As it turned out, I needn’t have worried. Yes, I had picked somewhere right in the heart of the loudest, busiest part of the city, but the room itself was ideal. It was one of several off a courtyard set back from the street and accessed down a long, narrow corridor which led off Bourbon Street. My room was at the back of the courtyard on the ground floor, with a row of rooms upstairs, accessed by an internal flight of stairs which led to a balcony running the length of the courtyard. Although I did have balcony envy, I suspect it was a little noisier up there, whereas my room really was insulated from all but the worst of the noise.

The room itself was pretty neat. I had a bedroom, which opened onto the courtyard, where I had access to a table and chair for my morning coffee. Meanwhile, off to the right was a bathroom at the back and a small kitchen with an old gas hob at the front, so I could have cooked for myself. More importantly, there was a kettle, so I could make my own coffee. I settled in, got some sleep, then headed out the following morning to explore.

You can see what I found after the gallery.

  • Looking down Bourbon Street to the Central Business District from outside my apartment.
  • From there, I took to wandering around the French Quarter and admiring...
  • ... the very distinctive architecture, which includes...
  • ... plenty of wrought-iron balconies...
  • ... of varying styles. And yes, for the record, I am suffering from balcony envy!
  • Right in the heart of the French Quarter is Jackson Square, a formal park...
  • ... with the magnificent St Louis Cathedral as a backdrop and a...
  • ... statue of Andrew Jackson (7th President of the USA) in the middle.
  • Along the sides are some lovely buildings, apparently modelled on Paris' Place des Vosges.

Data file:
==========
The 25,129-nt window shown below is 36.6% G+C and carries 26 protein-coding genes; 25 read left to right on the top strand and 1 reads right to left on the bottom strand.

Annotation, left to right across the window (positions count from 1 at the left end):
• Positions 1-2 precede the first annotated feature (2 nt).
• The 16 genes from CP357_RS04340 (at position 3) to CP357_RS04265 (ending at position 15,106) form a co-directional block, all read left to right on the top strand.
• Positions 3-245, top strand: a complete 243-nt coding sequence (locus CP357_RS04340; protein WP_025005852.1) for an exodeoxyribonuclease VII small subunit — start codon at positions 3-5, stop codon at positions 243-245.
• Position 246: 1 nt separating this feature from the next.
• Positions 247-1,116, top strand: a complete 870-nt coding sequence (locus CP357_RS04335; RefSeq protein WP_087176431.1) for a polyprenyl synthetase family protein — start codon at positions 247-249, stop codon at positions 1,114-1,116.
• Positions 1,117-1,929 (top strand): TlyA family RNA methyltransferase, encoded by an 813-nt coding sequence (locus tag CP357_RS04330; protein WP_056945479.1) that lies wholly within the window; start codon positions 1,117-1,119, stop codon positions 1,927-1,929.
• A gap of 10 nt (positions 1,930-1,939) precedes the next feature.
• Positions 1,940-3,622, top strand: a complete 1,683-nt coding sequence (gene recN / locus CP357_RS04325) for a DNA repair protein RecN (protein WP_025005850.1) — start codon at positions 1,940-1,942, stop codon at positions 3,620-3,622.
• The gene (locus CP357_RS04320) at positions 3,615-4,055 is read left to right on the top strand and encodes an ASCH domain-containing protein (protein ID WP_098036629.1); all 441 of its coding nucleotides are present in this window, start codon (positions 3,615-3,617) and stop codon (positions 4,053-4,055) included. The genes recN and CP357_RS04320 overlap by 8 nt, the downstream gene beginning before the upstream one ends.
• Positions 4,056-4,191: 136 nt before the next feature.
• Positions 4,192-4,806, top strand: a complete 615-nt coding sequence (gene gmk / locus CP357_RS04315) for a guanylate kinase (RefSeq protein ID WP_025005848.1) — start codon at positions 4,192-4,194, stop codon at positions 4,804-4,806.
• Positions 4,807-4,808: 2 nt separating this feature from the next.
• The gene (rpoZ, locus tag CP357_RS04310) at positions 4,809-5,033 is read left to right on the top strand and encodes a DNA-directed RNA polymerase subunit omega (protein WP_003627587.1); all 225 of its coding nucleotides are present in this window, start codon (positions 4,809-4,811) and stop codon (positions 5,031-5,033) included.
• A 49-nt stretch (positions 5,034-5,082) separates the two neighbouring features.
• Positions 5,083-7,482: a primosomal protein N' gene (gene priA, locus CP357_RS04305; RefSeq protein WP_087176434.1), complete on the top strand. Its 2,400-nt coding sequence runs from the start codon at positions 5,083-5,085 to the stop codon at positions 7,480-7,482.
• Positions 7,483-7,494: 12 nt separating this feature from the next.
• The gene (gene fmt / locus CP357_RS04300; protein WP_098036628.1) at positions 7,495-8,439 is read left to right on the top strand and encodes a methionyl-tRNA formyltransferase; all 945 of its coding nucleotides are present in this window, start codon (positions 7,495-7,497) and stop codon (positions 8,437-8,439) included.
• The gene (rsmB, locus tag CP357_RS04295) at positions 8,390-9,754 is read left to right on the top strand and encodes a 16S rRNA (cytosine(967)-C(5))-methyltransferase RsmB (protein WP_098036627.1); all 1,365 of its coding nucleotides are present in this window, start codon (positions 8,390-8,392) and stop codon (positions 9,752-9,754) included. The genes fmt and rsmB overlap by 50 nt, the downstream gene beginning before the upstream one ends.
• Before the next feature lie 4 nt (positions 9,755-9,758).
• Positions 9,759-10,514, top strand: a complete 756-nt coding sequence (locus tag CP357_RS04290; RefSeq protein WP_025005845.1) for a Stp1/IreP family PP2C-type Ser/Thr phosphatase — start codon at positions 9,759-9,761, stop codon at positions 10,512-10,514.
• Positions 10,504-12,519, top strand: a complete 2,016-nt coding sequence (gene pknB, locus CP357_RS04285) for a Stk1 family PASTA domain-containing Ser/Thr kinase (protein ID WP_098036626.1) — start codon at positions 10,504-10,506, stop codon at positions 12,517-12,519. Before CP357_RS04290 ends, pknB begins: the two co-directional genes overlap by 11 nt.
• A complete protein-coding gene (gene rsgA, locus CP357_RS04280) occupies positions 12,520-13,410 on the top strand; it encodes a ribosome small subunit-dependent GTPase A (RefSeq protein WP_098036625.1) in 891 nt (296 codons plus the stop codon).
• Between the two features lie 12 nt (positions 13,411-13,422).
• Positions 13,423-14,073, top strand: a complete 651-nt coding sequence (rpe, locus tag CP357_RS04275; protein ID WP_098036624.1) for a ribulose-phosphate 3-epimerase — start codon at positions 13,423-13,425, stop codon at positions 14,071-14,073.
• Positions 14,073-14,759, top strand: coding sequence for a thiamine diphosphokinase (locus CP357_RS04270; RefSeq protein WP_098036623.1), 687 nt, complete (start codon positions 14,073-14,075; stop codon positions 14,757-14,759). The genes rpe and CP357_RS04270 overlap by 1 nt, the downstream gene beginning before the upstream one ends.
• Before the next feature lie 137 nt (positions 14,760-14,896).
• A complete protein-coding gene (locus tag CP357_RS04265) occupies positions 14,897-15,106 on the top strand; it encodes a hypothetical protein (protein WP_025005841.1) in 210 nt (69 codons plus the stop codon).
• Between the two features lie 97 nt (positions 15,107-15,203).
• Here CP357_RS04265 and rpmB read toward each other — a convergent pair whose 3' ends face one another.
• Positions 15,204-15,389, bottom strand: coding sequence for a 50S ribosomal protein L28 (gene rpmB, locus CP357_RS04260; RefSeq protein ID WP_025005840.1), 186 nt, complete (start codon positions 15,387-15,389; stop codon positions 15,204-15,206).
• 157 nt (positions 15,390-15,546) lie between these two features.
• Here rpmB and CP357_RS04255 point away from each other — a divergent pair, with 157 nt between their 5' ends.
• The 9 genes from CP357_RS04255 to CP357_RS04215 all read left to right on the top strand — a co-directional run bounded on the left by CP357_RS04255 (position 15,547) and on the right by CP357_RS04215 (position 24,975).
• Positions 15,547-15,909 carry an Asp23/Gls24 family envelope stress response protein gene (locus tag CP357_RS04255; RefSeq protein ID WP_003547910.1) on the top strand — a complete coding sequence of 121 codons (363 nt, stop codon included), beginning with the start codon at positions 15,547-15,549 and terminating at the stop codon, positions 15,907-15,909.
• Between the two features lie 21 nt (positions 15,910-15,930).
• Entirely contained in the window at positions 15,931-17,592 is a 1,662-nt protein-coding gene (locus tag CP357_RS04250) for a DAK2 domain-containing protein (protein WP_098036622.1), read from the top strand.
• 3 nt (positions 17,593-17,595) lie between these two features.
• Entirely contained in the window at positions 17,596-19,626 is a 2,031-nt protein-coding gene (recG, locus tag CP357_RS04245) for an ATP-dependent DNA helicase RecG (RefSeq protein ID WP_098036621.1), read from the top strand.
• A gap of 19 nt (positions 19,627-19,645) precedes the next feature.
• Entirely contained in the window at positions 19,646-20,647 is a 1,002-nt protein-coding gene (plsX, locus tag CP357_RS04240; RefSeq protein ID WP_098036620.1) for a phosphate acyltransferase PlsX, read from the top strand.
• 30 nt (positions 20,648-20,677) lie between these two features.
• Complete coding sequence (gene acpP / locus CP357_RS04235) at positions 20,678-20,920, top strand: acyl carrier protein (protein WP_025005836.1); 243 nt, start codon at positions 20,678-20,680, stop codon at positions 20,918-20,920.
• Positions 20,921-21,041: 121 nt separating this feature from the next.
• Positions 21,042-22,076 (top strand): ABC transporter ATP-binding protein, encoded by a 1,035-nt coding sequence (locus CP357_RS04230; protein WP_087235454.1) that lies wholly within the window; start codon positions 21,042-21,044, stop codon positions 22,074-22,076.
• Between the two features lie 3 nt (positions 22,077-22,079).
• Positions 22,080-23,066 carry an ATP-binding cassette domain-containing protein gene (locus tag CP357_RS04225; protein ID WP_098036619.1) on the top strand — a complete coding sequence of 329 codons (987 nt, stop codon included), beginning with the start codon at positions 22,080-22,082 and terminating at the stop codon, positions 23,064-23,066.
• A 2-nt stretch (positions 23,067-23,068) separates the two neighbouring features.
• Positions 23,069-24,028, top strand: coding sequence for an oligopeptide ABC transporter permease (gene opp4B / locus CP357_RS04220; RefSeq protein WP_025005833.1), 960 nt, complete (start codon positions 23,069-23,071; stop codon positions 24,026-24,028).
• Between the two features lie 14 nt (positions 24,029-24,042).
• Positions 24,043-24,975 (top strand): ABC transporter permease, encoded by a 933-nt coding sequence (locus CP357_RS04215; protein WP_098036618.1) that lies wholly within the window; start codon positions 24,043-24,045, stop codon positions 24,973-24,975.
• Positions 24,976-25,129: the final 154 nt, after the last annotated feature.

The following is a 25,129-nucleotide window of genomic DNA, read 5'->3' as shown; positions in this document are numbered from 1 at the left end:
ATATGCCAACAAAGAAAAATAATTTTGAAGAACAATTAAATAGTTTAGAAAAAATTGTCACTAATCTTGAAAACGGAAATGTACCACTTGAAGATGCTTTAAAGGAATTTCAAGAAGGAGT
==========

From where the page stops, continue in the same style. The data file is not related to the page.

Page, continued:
• From here it was a short way to my first stop, Spitfire Coffee, which is just a block...
  • ... away from the cathedral. It's a tiny spot, with just the counter at the back...
  • ... and three stools by the window at the front.
  • My first (speciality) coffee in New Orleans, not counting what I made for breakfast!
  • From there, I carried on wandering (this is just to show it's not all balconies)...
  • ... getting as far as Esplanade Avenue, a tree-lined thoroughfare...
  • ... which marks the eastern extent of the French Quarter.
  • Nice mural.
  • From there I made my way down to the waterfront, the southern boundary of the...
  • ... French Quarter, to indulge in one of my favourite passtimes, watching the ships go by.
  • This is the view upstream towards the Central Business District and, beyond that...
  • ... the Crescent City Connection, linking New Orleans with the other side of the Mississippi.
  • There is a short streetcar line down here, but it's strictly for the tourists.
  • Instead I set off walking downstream...
  • ... which meant going along Crescent Park...
  • ... which runs between the river and the freight tracks...
  • ... affording more views of the mighty Mississippi and the Central Business District.
  • A lot of it had been very cleverly landscaped, like this, which made for a pleasant walk.
  • This marked the end of the park for me, a weird, curved bridge...
  • ... which crossed back over the tracks, leading to a residential neighbourhood.
  • Up we go.
  • The view from the top, looking back towards the river...
  • ... and across to where my walk in the park had started.
  • Look! It's one of the paddle steamers, coming back upstream.
  • The park continues upstream for a short way, but I was headed for the other side...
  • ... and this residential neighbourhood.
  • More balcony envy.
  • Safely down on the other side of the tracks.
  • I enjoyed walking through the residential streets of mostly single-storey houses...
  • ... which made for an interesting contrast compared to the French Quarter.
  • My destination was my second (coffee) stop of the day, Sólo Espresso...
  • ... a lovely, basement-like coffee shop...
  • ... where I had an excellent filter coffee and which is where I'll leave you for the day.
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On my first trip in 2010, I’d done many of the standard tourist things, including taking a paddle steamer down the Mississippi, as well as going on guided tours of some old houses in the French Quarter and the famous cemeteries in the Garden District. All of this is highly recommended, as is walking around the Garden District looking at the mansions, and wandering the French Quarter, admiring the architecture.

Although I would have happily done it all again, this time I was visiting with my Coffee Spot hat on, and, with little time available, I gave the usual tourist things a miss. Also, because it was a weekend and hence very busy, I passed on the local music scene, which I had also sampled on my first visit, attending a couple of jazz and blues bars, which are well worth it if you like live music.